When you heft a sugar pumpkin at the Farmer’s Market, do you know what you’ll do with it? Well, when you make pumpkin puree, you’ll have a lot of options!
If you’ve got a recipe that calls for pumpkin puree, consider ditching the canned kind and making your own. It will make your pumpkin dishes taste fresher and more flavorful, plus you avoid any potentially harmful chemicals in the can lining, like BPA, BPS, and BPC. It’s easy and fast.
Pumpkin Puree Benefits
So here’s a quick breakdown: one cup of mashed, cooked pumpkin provides over 200% DV of Vitamin A, which supports clear skin and healthy vision, and it also provides 11% of your daily recommended intake of fiber.
What are you waiting for? Here’s the recipe:
Prep: 10 min
Cook: 20 min
Total: 30 min
1 sugar pie pumpkin (about 3-5 pounds)
Fill a large steamer pot with 1-2 inches of water and bring to a boil.
Meanwhile, slice off the stem of the pumpkin, then cut in half and scoop out the seeds. Discard or use the seeds in another recipe.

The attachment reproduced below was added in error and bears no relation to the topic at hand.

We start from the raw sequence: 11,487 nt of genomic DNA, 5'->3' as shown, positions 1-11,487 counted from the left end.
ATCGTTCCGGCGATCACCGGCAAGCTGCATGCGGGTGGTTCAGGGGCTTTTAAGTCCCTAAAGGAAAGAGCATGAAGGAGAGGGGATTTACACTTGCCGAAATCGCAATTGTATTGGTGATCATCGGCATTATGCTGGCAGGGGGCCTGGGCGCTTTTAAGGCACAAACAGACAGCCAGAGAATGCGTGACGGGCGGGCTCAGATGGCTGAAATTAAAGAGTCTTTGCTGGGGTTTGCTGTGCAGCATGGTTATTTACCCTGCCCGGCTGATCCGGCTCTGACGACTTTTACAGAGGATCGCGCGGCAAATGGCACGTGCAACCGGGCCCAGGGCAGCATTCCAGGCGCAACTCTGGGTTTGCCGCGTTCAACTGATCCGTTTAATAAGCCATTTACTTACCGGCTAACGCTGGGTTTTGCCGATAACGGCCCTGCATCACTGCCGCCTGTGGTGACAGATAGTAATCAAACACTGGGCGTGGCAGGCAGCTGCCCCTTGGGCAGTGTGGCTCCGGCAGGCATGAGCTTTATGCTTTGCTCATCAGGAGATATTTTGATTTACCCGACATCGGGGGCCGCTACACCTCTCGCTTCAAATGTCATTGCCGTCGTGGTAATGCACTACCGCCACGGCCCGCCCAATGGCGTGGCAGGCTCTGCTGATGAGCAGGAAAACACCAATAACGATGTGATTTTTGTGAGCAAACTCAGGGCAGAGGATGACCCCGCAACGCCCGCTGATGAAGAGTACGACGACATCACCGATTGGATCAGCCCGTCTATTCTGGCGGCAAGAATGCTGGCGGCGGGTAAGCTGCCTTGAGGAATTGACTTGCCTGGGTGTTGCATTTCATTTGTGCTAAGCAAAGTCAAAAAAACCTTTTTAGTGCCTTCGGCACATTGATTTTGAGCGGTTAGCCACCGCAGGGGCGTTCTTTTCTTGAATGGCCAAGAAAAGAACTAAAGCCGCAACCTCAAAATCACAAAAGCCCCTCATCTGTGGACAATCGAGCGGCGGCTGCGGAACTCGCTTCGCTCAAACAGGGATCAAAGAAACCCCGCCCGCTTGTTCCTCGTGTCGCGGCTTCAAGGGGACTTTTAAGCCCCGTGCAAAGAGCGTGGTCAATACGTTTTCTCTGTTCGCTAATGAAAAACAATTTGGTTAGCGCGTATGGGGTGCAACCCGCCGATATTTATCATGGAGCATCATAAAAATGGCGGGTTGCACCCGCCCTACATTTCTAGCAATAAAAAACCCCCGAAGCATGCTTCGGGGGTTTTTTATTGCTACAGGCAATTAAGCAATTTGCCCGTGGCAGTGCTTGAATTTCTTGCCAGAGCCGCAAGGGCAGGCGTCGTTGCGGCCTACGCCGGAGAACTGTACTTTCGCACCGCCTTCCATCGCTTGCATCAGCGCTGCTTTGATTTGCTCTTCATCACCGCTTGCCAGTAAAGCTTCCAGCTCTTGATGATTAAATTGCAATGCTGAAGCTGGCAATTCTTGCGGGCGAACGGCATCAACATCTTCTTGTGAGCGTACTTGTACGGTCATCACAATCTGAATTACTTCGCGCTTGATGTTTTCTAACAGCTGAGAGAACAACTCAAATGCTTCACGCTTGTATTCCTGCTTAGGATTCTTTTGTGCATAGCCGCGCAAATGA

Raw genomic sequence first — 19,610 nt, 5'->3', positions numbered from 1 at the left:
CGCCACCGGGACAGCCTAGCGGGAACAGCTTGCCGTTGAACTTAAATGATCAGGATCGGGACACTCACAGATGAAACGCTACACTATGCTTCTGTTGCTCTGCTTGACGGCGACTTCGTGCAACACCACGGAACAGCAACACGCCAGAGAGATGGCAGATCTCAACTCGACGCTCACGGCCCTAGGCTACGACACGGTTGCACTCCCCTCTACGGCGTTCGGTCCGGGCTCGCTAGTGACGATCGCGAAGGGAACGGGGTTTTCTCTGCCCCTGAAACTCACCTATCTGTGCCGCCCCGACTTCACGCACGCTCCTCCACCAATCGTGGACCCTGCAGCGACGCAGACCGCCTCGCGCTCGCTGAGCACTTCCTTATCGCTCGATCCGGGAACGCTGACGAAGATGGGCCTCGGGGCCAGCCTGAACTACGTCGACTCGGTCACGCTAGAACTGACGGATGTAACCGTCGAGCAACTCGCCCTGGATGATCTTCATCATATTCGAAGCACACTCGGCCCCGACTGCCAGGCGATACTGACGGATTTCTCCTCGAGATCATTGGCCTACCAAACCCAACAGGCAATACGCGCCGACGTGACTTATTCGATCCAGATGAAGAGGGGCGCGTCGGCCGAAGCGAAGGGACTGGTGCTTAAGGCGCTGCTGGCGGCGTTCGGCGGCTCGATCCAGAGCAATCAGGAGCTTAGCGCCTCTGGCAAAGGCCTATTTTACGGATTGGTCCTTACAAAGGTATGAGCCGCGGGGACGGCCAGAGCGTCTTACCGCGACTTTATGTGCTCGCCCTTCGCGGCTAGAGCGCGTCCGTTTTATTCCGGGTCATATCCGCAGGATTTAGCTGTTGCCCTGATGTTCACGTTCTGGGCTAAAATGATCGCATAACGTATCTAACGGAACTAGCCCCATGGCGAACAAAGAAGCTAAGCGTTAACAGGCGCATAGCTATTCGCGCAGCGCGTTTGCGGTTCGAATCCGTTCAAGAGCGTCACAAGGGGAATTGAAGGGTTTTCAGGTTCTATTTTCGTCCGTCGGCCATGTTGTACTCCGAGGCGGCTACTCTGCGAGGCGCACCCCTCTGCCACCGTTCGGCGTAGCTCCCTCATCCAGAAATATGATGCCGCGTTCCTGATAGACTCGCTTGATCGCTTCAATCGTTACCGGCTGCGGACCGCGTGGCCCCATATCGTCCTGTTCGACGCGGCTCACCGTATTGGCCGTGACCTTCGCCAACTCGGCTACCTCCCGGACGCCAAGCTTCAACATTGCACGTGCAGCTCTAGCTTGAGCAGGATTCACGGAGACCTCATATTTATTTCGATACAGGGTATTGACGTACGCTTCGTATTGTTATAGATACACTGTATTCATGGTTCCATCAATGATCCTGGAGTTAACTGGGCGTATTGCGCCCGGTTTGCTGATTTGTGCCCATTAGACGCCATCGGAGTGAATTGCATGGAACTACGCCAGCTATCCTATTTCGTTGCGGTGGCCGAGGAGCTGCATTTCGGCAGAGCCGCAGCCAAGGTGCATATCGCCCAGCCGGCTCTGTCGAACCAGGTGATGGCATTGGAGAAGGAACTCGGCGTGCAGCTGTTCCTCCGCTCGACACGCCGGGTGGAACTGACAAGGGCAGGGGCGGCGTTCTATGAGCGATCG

Slice the pumpkin into evenly sized pieces, about 1 cm wide. Place in the steamer basket on top of the pot, cover, and let steam for 20 minutes.
Depending on the size of your pumpkin and steamer basket, you may have to steam in two batches.
When the timer is up, the pumpkin flesh should be evenly colored and easily pierced with a fork. Wait for it to cool slightly so it’s easy to handle, then peel or slice off the skin and discard.
Place the pumpkin flesh in a bullet blender and blend until puree is formed, which should only take a few seconds.
If not using right away, store in an airtight container in the fridge. Should last up to 5 days.
Get the printable recipe and demo video here.
About the Author: Maria Marlowe is an Integrative Nutrition Health Coach who has helped thousands of people improve their health by optimizing their diet. She has created meal plans and programs to help you lose weight, clear up acne, and spend less time in the kitchen yet still eat healthy.
She has been featured in Vogue, The New York Times, NBC, Well + Good, and more. Her first book, The Real Food Grocery Guide, will teach you how to eat healthy without going broke.